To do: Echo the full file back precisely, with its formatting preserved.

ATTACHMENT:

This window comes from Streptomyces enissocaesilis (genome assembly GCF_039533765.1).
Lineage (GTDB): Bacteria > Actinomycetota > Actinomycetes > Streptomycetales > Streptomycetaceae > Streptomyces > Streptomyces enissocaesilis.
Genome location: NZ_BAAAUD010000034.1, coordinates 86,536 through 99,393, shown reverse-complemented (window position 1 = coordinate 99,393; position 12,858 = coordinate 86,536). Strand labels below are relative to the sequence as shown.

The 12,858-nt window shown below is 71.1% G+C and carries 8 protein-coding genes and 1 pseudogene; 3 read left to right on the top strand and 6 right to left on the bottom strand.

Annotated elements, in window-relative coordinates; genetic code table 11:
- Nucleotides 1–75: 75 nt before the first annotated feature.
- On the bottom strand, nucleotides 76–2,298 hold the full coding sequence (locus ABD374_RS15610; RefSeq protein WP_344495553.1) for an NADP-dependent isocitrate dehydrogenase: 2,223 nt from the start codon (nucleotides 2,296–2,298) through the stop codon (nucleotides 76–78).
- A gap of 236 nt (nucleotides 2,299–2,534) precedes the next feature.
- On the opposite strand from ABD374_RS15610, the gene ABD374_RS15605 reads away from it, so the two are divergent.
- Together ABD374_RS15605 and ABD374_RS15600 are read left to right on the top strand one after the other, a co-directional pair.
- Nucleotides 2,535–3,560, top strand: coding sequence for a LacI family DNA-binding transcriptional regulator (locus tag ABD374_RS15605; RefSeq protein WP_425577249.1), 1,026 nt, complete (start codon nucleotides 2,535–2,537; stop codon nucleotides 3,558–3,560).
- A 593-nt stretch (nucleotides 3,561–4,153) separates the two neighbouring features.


This window comes from Streptomyces enissocaesilis (genome assembly GCF_039533765.1).
Lineage (GTDB): Bacteria > Actinomycetota > Actinomycetes > Streptomycetales > Streptomycetaceae > Streptomyces > Streptomyces enissocaesilis.
Genome location: NZ_BAAAUD010000034.1, coordinates 86,536 through 99,393, shown reverse-complemented (window position 1 = coordinate 99,393; position 12,858 = coordinate 86,536). Strand labels below are relative to the sequence as shown.

The 12,858-nt window shown below is 71.1% G+C and carries 8 protein-coding genes and 1 pseudogene; 3 read left to right on the top strand and 6 right to left on the bottom strand.

Annotated elements, in window-relative coordinates; genetic code table 11:
- Nucleotides 1–75: 75 nt before the first annotated feature.
- On the bottom strand, nucleotides 76–2,298 hold the full coding sequence (locus ABD374_RS15610; RefSeq protein WP_344495553.1) for an NADP-dependent isocitrate dehydrogenase: 2,223 nt from the start codon (nucleotides 2,296–2,298) through the stop codon (nucleotides 76–78).
- A gap of 236 nt (nucleotides 2,299–2,534) precedes the next feature.
- On the opposite strand from ABD374_RS15610, the gene ABD374_RS15605 reads away from it, so the two are divergent.
- Together ABD374_RS15605 and ABD374_RS15600 are read left to right on the top strand one after the other, a co-directional pair.
- Nucleotides 2,535–3,560, top strand: coding sequence for a LacI family DNA-binding transcriptional regulator (locus tag ABD374_RS15605; RefSeq protein WP_425577249.1), 1,026 nt, complete (start codon nucleotides 2,535–2,537; stop codon nucleotides 3,558–3,560).
- A 593-nt stretch (nucleotides 3,561–4,153) separates the two neighbouring features.